KR: I don’t see why I wouldn’t suddenly like it; because I’ve had an accident doesn’t change anything. I’ve had accidents sometimes, like I said, it’s part of the game. We improved the car and it’s still a great car, obviously probably not fast enough to challenge Mercedes all the time but it’s a very good car and it’s a massive improvement from last year. Things go wrong sometimes but it doesn’t mean that you suddenly hate the car or you don’t like things. It’s just a part of the game. Like I said, it’s a good package and obviously we want to improve it and make it faster. Things could always be better. Even if you’re in a winning car you’re always wanting more out of it. Like I said, we’ve come such a long way from last year which people always forget. We’re still a work in progress to improve things.
Arrivabene: “Futuro di Raikkonen in Ferrari? Non è giusto decidere adesso”
Dal futuro di Raikkonen a quello di Monza, dalle prospettive stagionali della Ferrari al confronto iridato con la Mercedes. Anche di questo ha parlato ieri Maurizio Arrivabene, il team principal del Cavallino, intervenuto a Expo Milano 2015 in occasione di una giornata dedicata al “Sistema Brescia”.
Kimi Raikkonen da un lato, Valtteri Bottas, Daniel Ricciardo e molti altri nomi dall’altro. Ovvero, il presente e futuro della Ferrari. Quanto “futuro”, però, è ancora tutto da stabilire. A enfatizzare le difficoltà di Raikkonen, le positive prove di inizio stagione, il confronto con Vettel – soprattutto in qualifica – e i due episodi che lo hanno visto protagonista negativo in Canada e Austria. La Ferrari ha dalla sua l’opzione per prolungare il contratto anche nel 2016, ma ago della bilancia del destino dell’iridato 2007 sarà lo stesso finlandese. “Sergio Marchionne è stato chiaro e pure io“, riporta il Corriere dello Sport. “Deve ancora fare undici gare e possibilmente un altro campionato. Parlare di queste cose e aumentare la pressione, non gli giova. Questo non è il momento per attribuirgli una grossa responsabilità. Ha detto bene il presidente in Austria: il suo destino è nelle sue mani. Io non ho cambiato idea e la penso alla stessa maniera di quando è tornato qui: Kimi deve lavorare per dimostrare di valere una Ferrari. Quando mi sono arrabbiato con lui, l’ho fatto con estrema durezza e quando c’è stato da fargli i complimenti glieli ho fatti. Detto questo, una Ferrari bisogna meritarsela a ogni gran premio. Lui sta facendo di tutto per mostrare quanto vale, poi vedremo se sarà abbastanza, ma ripeto il suo futuro è nelle sue mani e ha ancora undici gare per far bene. Decidere il futuro di un pilota dopo otto gare o preoccuparsi adesso, non è giusto: so quali sono i nostri obiettivi e quali sono i suoi. Quando sarà il momento e quando verrà presa una decisione, lui e tutti gli altri sapranno”.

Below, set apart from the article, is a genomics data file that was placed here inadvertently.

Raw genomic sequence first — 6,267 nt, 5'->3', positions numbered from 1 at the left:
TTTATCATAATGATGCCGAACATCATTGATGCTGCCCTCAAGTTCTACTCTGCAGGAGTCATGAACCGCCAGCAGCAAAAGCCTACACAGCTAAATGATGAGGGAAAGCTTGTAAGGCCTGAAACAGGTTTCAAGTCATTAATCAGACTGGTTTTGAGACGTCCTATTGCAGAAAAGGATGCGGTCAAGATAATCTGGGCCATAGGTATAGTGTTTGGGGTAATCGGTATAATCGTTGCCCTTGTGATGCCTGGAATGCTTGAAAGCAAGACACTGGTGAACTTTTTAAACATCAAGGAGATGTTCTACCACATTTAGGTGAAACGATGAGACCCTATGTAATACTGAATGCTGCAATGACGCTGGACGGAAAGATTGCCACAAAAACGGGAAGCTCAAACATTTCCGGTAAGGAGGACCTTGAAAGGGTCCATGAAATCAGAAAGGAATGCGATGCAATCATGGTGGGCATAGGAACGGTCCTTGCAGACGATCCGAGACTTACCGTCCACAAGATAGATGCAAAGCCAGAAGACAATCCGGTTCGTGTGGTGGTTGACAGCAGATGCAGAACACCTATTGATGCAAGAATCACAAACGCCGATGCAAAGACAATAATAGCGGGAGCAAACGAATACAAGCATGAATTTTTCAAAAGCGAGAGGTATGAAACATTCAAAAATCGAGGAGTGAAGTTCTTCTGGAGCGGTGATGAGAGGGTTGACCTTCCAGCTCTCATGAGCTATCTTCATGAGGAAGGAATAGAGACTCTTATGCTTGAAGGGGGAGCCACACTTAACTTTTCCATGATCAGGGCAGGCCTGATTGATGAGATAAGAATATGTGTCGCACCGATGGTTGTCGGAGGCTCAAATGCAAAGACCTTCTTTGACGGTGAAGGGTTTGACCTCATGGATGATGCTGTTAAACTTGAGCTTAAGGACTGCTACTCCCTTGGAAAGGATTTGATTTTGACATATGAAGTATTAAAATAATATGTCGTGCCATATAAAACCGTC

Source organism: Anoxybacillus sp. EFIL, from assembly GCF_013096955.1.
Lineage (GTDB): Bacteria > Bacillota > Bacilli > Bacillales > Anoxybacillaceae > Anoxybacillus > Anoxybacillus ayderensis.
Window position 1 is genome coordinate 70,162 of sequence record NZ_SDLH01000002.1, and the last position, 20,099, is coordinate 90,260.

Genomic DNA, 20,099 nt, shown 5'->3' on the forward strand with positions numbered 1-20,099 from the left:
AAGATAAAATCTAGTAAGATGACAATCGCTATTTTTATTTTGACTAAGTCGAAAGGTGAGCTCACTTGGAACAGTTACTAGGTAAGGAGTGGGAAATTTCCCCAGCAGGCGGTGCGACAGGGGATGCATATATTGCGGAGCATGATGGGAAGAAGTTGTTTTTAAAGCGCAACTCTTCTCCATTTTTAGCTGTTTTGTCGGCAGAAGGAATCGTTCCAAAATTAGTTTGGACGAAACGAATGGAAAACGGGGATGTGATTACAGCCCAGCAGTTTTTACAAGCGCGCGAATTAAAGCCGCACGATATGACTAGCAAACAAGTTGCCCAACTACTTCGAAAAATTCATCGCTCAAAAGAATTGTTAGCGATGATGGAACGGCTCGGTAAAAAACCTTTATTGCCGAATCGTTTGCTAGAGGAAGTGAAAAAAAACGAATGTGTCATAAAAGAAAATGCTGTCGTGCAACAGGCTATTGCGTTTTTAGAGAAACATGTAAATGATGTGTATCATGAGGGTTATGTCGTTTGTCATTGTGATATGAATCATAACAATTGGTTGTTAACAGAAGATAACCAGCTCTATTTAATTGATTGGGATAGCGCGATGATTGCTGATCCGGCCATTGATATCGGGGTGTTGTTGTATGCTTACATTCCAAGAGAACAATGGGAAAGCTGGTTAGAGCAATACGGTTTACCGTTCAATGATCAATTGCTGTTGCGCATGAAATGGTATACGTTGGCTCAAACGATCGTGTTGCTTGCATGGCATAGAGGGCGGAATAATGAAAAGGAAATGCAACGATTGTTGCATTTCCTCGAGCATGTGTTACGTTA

Detto di Kimi, il 58enne manager bresciano ha dedicato poche ma significative parole ai tanti piloti accostati in questi mesi alla Rossa. Da Bottas: “Se vi facessi l’elenco dei piloti che mi hanno telefonato dall’inizio dell’anno… Bottas è uno dei tanti. La Ferrari è l’auto che tutti sognano, ma ci sono solo due posti e sono occupati“. A Ricciardo: “Vale il discorso degli altri. Ma a me personalmente non ha mai telefonato. Forse non ha il mio numero“
Porte chiuse anche ad Antonio Fuoco: “Ha il tempo dalla sua, per il momento ha avuto il gran privilegio di guidare la Ferrari, facendo un buon lavoro, considerando anche le condizioni atmosferiche. Ma non facciamo come con Kimi l’errore di spingere e mettere pressione, facciamolo lavorare in pace“.